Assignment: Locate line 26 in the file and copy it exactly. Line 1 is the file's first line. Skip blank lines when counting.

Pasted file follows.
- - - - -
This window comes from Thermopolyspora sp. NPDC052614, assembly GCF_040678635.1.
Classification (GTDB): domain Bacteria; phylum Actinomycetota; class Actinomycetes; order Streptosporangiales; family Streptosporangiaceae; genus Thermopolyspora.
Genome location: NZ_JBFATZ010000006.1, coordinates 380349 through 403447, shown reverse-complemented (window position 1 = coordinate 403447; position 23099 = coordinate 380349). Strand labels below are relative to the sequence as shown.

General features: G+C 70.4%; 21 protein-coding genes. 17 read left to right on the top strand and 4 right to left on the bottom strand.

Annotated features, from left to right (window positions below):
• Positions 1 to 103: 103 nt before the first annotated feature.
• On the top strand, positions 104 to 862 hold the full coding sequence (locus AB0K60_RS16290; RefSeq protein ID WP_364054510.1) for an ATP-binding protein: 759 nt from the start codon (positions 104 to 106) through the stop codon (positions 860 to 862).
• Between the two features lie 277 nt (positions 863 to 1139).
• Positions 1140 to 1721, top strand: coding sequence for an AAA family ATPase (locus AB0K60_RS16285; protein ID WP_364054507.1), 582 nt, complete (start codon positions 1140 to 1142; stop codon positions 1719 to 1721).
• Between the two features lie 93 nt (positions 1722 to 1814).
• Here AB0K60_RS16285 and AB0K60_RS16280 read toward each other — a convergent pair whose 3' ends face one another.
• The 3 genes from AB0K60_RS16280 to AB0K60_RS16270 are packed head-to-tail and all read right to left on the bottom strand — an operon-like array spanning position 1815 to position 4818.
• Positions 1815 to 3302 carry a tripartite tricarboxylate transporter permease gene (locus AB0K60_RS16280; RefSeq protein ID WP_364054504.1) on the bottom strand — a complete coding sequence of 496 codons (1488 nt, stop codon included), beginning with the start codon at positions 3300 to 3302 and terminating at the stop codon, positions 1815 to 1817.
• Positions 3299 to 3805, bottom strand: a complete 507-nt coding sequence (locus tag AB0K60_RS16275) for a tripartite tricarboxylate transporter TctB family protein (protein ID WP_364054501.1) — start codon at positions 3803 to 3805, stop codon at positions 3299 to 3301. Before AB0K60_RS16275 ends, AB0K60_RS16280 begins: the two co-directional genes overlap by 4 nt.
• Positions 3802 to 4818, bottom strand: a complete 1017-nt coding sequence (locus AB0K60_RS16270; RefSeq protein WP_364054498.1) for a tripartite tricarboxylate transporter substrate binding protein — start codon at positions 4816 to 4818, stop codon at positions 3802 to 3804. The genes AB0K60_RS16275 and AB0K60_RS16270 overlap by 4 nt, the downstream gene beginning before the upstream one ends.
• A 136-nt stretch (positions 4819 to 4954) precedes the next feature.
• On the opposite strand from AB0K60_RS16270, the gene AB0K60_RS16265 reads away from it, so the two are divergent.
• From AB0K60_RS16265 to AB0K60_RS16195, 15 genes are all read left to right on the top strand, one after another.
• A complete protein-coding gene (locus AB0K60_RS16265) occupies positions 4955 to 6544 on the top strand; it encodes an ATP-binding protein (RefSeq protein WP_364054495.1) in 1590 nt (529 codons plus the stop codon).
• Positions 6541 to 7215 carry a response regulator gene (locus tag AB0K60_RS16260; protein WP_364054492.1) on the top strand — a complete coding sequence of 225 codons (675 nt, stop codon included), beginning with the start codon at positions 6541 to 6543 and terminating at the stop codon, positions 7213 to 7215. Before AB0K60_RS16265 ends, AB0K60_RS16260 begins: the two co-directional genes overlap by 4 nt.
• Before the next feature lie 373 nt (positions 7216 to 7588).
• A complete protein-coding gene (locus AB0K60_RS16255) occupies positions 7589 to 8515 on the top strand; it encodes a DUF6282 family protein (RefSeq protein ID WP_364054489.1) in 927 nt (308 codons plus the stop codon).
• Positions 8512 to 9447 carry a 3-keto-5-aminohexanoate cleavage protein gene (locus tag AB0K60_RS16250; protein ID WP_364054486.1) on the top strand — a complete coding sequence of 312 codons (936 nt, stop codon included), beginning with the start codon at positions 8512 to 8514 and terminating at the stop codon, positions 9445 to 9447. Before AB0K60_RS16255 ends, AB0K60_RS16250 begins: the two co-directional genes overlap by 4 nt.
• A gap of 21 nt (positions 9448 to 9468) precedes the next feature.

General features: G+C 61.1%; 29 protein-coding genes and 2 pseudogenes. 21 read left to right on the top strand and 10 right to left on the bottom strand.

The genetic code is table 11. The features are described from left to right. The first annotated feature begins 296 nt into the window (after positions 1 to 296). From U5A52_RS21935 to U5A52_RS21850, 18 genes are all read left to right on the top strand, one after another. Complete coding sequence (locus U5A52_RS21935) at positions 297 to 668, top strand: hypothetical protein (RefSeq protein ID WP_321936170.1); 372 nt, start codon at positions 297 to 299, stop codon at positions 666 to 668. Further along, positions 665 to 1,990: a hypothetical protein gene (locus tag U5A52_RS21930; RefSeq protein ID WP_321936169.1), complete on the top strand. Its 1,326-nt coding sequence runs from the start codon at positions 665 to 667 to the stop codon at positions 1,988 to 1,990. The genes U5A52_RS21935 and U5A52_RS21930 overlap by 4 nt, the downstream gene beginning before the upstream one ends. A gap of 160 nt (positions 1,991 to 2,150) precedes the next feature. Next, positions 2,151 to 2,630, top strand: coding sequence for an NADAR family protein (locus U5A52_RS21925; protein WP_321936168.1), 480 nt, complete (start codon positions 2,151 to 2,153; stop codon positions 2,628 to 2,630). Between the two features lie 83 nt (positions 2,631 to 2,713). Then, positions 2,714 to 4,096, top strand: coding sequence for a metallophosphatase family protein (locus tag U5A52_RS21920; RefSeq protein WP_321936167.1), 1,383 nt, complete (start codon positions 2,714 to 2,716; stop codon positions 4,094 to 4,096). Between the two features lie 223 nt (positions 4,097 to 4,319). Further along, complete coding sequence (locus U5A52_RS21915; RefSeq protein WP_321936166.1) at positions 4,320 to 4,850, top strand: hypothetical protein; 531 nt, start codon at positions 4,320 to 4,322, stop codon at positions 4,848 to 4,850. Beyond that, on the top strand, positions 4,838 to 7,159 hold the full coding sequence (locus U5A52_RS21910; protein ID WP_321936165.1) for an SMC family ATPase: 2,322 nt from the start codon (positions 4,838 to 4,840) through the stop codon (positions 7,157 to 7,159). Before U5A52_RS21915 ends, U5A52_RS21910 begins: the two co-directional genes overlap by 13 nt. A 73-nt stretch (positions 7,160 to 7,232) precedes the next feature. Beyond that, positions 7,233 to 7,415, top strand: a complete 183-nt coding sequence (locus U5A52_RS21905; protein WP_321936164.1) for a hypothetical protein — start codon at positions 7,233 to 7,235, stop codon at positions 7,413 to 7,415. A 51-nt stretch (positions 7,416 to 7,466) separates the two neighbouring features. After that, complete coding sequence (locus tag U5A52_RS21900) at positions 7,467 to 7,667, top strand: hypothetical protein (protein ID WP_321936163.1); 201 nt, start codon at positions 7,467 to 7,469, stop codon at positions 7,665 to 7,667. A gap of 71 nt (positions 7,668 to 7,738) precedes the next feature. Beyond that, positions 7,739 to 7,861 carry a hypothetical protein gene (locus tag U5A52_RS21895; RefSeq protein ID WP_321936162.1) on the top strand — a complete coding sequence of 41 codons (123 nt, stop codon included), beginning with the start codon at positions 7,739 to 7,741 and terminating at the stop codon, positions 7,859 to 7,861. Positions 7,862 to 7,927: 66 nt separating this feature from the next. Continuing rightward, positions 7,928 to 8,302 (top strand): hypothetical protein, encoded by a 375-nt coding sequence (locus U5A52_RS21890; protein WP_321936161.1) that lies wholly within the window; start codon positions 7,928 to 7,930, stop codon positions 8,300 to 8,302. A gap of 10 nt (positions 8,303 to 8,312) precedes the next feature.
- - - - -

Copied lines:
The genetic code is table 11. The features are described from left to right. The first annotated feature begins 296 nt into the window (after positions 1 to 296). From U5A52_RS21935 to U5A52_RS21850, 18 genes are all read left to right on the top strand, one after another. Complete coding sequence (locus U5A52_RS21935) at positions 297 to 668, top strand: hypothetical protein (RefSeq protein ID WP_321936170.1); 372 nt, start codon at positions 297 to 299, stop codon at positions 666 to 668. Further along, positions 665 to 1,990: a hypothetical protein gene (locus tag U5A52_RS21930; RefSeq protein ID WP_321936169.1), complete on the top strand. Its 1,326-nt coding sequence runs from the start codon at positions 665 to 667 to the stop codon at positions 1,988 to 1,990. The genes U5A52_RS21935 and U5A52_RS21930 overlap by 4 nt, the downstream gene beginning before the upstream one ends. A gap of 160 nt (positions 1,991 to 2,150) precedes the next feature. Next, positions 2,151 to 2,630, top strand: coding sequence for an NADAR family protein (locus U5A52_RS21925; protein WP_321936168.1), 480 nt, complete (start codon positions 2,151 to 2,153; stop codon positions 2,628 to 2,630). Between the two features lie 83 nt (positions 2,631 to 2,713). Then, positions 2,714 to 4,096, top strand: coding sequence for a metallophosphatase family protein (locus tag U5A52_RS21920; RefSeq protein WP_321936167.1), 1,383 nt, complete (start codon positions 2,714 to 2,716; stop codon positions 4,094 to 4,096). Between the two features lie 223 nt (positions 4,097 to 4,319). Further along, complete coding sequence (locus U5A52_RS21915; RefSeq protein WP_321936166.1) at positions 4,320 to 4,850, top strand: hypothetical protein; 531 nt, start codon at positions 4,320 to 4,322, stop codon at positions 4,848 to 4,850. Beyond that, on the top strand, positions 4,838 to 7,159 hold the full coding sequence (locus U5A52_RS21910; protein ID WP_321936165.1) for an SMC family ATPase: 2,322 nt from the start codon (positions 4,838 to 4,840) through the stop codon (positions 7,157 to 7,159). Before U5A52_RS21915 ends, U5A52_RS21910 begins: the two co-directional genes overlap by 13 nt. A 73-nt stretch (positions 7,160 to 7,232) precedes the next feature. Beyond that, positions 7,233 to 7,415, top strand: a complete 183-nt coding sequence (locus U5A52_RS21905; protein WP_321936164.1) for a hypothetical protein — start codon at positions 7,233 to 7,235, stop codon at positions 7,413 to 7,415. A 51-nt stretch (positions 7,416 to 7,466) separates the two neighbouring features. After that, complete coding sequence (locus tag U5A52_RS21900) at positions 7,467 to 7,667, top strand: hypothetical protein (protein ID WP_321936163.1); 201 nt, start codon at positions 7,467 to 7,469, stop codon at positions 7,665 to 7,667. A gap of 71 nt (positions 7,668 to 7,738) precedes the next feature. Beyond that, positions 7,739 to 7,861 carry a hypothetical protein gene (locus tag U5A52_RS21895; RefSeq protein ID WP_321936162.1) on the top strand — a complete coding sequence of 41 codons (123 nt, stop codon included), beginning with the start codon at positions 7,739 to 7,741 and terminating at the stop codon, positions 7,859 to 7,861. Positions 7,862 to 7,927: 66 nt separating this feature from the next. Continuing rightward, positions 7,928 to 8,302 (top strand): hypothetical protein, encoded by a 375-nt coding sequence (locus U5A52_RS21890; protein WP_321936161.1) that lies wholly within the window; start codon positions 7,928 to 7,930, stop codon positions 8,300 to 8,302. A gap of 10 nt (positions 8,303 to 8,312) precedes the next feature.